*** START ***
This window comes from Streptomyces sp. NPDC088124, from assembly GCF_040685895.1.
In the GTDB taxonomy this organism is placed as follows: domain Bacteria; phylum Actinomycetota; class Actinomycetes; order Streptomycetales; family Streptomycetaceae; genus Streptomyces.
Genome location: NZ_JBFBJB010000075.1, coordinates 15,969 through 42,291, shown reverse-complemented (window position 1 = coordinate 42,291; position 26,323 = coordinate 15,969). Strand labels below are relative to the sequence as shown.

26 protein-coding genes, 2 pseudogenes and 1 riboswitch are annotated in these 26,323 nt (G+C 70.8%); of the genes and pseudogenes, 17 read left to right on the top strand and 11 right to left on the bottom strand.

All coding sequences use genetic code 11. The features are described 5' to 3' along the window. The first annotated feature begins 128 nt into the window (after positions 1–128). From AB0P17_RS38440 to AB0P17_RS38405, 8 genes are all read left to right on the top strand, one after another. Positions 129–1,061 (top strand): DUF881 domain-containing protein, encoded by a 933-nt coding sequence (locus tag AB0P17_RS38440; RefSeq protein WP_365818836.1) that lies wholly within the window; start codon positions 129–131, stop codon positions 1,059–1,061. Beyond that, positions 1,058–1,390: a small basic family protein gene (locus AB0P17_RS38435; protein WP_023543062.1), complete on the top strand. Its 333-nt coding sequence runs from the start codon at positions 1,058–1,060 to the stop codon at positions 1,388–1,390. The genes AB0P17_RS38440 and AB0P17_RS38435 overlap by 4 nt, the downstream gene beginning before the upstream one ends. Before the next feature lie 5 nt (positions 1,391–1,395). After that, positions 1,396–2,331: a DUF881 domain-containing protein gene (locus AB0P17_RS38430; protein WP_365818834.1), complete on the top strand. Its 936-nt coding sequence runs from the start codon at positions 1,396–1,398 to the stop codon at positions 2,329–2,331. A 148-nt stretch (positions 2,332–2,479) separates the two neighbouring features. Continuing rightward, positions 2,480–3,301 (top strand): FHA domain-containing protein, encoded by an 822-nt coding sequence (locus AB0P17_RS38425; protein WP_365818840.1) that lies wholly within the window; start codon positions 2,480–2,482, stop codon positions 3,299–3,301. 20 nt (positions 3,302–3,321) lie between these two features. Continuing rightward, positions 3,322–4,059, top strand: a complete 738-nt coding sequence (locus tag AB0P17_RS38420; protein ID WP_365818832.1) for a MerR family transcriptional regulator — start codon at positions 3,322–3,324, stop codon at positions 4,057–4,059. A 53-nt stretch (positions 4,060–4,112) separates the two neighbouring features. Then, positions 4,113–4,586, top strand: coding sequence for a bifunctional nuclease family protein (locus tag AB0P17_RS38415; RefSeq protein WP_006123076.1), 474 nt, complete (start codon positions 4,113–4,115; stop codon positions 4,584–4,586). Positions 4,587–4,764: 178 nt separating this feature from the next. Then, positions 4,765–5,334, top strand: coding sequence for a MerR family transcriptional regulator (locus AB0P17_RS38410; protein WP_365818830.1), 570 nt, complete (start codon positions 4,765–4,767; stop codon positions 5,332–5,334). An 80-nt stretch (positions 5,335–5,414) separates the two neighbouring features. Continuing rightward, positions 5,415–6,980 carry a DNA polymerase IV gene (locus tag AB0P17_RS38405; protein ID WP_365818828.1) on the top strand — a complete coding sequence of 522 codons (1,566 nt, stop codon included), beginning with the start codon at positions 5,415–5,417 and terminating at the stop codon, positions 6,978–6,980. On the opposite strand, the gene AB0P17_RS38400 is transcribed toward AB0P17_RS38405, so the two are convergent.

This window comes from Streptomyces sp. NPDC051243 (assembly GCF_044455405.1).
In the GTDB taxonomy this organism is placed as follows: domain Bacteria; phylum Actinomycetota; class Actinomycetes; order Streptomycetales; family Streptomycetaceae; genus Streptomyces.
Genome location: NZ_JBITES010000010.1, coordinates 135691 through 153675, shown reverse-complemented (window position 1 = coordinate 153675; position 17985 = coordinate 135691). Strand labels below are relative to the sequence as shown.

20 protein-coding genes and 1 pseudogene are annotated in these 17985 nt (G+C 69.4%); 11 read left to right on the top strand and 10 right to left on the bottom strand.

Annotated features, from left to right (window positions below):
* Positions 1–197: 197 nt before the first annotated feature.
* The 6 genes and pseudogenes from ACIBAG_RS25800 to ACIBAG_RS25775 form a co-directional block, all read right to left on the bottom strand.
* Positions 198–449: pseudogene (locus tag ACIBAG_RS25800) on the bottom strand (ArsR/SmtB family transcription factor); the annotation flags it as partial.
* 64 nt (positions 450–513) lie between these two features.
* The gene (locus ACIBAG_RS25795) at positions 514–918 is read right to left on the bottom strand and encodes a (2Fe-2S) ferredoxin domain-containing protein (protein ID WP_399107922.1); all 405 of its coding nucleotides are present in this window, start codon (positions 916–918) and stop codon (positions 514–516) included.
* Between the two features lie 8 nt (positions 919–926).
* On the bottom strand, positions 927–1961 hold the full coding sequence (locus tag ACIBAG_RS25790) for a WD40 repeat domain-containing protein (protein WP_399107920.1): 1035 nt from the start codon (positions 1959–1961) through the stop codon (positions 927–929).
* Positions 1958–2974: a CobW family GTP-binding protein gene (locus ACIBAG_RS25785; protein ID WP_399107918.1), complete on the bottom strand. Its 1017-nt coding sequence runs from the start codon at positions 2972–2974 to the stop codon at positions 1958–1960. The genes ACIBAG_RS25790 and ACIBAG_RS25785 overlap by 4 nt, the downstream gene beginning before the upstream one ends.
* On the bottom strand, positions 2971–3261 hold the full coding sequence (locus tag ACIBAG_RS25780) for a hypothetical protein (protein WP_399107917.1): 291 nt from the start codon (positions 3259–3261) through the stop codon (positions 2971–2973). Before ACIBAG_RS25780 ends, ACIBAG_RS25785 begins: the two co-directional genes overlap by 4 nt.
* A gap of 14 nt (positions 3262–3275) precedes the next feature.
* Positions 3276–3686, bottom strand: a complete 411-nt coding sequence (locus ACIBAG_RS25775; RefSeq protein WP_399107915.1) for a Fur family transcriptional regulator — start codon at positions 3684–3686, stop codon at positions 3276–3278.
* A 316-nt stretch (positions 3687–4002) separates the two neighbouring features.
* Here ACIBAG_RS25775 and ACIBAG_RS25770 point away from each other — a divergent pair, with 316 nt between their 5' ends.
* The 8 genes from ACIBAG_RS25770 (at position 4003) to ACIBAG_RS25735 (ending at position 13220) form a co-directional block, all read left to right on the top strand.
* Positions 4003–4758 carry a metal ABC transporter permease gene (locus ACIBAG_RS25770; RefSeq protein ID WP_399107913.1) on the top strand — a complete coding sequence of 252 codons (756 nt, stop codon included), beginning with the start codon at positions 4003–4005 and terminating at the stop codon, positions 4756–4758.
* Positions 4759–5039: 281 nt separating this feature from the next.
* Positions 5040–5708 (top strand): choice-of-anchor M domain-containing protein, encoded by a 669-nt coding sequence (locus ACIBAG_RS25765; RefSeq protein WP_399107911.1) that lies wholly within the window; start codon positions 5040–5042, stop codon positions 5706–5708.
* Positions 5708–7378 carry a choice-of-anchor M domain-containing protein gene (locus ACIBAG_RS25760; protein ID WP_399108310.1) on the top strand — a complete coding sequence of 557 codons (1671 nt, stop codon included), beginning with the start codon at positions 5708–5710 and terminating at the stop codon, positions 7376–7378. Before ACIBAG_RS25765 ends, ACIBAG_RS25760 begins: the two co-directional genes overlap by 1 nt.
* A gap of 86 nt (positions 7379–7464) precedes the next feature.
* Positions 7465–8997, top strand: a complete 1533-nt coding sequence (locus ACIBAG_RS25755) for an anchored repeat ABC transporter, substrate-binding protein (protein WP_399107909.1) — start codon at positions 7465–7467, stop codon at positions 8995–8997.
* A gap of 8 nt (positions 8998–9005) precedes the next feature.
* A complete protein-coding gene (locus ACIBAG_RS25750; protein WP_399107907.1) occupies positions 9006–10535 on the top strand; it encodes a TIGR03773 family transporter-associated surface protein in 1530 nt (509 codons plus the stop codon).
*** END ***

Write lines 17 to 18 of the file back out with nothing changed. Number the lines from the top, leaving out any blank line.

* On the bottom strand, positions 927–1961 hold the full coding sequence (locus tag ACIBAG_RS25790) for a WD40 repeat domain-containing protein (protein WP_399107920.1): 1035 nt from the start codon (positions 1959–1961) through the stop codon (positions 927–929).
* Positions 1958–2974: a CobW family GTP-binding protein gene (locus ACIBAG_RS25785; protein ID WP_399107918.1), complete on the bottom strand. Its 1017-nt coding sequence runs from the start codon at positions 2972–2974 to the stop codon at positions 1958–1960. The genes ACIBAG_RS25790 and ACIBAG_RS25785 overlap by 4 nt, the downstream gene beginning before the upstream one ends.